Richard O'Keefe wrote:
If you came across a sentence written using English syntax and closed-class words but Japanese open class words, would it still be English?
According to the theory that I have presented in http://www.naturalprogramming.com/to_read/estimating_understandability_etc.pdf such a sentence could be seen as containing a language of its own. That language would contain symbols (words) that might be found in Japanese and English dictionaries.
By that criterion, printf is definitely part of the C language.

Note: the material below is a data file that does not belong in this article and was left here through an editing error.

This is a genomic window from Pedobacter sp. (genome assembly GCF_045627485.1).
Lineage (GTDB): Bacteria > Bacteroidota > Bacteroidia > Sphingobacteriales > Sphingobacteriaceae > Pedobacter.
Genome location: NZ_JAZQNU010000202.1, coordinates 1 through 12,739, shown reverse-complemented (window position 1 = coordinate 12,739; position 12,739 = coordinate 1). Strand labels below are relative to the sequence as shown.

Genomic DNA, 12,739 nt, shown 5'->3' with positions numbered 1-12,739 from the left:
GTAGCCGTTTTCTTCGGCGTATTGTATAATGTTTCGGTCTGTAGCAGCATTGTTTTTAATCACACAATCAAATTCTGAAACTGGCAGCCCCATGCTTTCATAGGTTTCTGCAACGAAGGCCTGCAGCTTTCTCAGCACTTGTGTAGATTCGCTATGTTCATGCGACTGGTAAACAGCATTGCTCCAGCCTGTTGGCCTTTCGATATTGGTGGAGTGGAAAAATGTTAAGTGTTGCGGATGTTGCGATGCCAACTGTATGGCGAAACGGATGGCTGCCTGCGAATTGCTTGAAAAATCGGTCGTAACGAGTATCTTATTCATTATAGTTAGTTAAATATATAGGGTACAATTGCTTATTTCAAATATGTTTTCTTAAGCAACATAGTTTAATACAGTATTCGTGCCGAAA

In my earlier post I said that it has been said that the printf function does not belong to the C language. In the paper http://www.alcatel-lucent.com/bstj/vol57-1978/articles/bstj57-6-1991.pdf Ritchie et al. discuss the C language. They say on page 2015 (page 25 in the PDF file) that "The C language provides no facility for I/O.", and they continue discussing how things would be if the printf function would be built into the language. I understand this so that Ritchie et al. think that printf does not belong to the C language. Obviously these computer scientists think that only those textual symbols (keywords) that are built into the compiler belong to the programming language. As it seems to be so difficult to define what does or does not belong to a (programming) language, I thought that it might be useful to think that each computer program or any other document contains a language of its own. -- The Open University is incorporated by Royal Charter (RC 000391), an exempt charity in England & Wales and a charity registered in Scotland (SC 038302).